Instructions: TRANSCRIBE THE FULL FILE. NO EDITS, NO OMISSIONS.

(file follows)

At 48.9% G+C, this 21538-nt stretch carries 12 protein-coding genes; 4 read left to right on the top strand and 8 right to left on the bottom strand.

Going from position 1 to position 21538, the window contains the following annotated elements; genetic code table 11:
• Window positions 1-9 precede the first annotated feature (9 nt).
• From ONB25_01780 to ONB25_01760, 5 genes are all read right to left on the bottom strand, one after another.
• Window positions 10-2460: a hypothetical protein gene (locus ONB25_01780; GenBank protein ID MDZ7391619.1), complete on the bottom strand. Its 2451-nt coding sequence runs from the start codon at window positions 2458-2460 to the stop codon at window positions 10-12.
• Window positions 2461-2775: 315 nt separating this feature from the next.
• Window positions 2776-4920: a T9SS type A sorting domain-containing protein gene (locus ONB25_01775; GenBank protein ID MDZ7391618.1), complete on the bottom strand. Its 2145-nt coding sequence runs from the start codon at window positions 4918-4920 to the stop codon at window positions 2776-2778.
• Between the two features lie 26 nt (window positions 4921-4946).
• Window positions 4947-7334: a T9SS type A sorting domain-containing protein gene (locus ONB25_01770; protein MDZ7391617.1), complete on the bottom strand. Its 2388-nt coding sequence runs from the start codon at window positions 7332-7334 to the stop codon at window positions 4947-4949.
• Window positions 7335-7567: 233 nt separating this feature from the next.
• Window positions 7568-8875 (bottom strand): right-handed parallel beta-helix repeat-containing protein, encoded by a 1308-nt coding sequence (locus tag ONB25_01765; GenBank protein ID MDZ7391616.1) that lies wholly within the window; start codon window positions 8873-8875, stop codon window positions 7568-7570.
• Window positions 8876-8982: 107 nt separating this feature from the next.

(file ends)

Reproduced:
At 48.9% G+C, this 21538-nt stretch carries 12 protein-coding genes; 4 read left to right on the top strand and 8 right to left on the bottom strand.

Going from position 1 to position 21538, the window contains the following annotated elements; genetic code table 11:
• Window positions 1-9 precede the first annotated feature (9 nt).
• From ONB25_01780 to ONB25_01760, 5 genes are all read right to left on the bottom strand, one after another.
• Window positions 10-2460: a hypothetical protein gene (locus ONB25_01780; GenBank protein ID MDZ7391619.1), complete on the bottom strand. Its 2451-nt coding sequence runs from the start codon at window positions 2458-2460 to the stop codon at window positions 10-12.
• Window positions 2461-2775: 315 nt separating this feature from the next.
• Window positions 2776-4920: a T9SS type A sorting domain-containing protein gene (locus ONB25_01775; GenBank protein ID MDZ7391618.1), complete on the bottom strand. Its 2145-nt coding sequence runs from the start codon at window positions 4918-4920 to the stop codon at window positions 2776-2778.
• Between the two features lie 26 nt (window positions 4921-4946).
• Window positions 4947-7334: a T9SS type A sorting domain-containing protein gene (locus ONB25_01770; protein MDZ7391617.1), complete on the bottom strand. Its 2388-nt coding sequence runs from the start codon at window positions 7332-7334 to the stop codon at window positions 4947-4949.
• Window positions 7335-7567: 233 nt separating this feature from the next.
• Window positions 7568-8875 (bottom strand): right-handed parallel beta-helix repeat-containing protein, encoded by a 1308-nt coding sequence (locus tag ONB25_01765; GenBank protein ID MDZ7391616.1) that lies wholly within the window; start codon window positions 8873-8875, stop codon window positions 7568-7570.
• Window positions 8876-8982: 107 nt separating this feature from the next.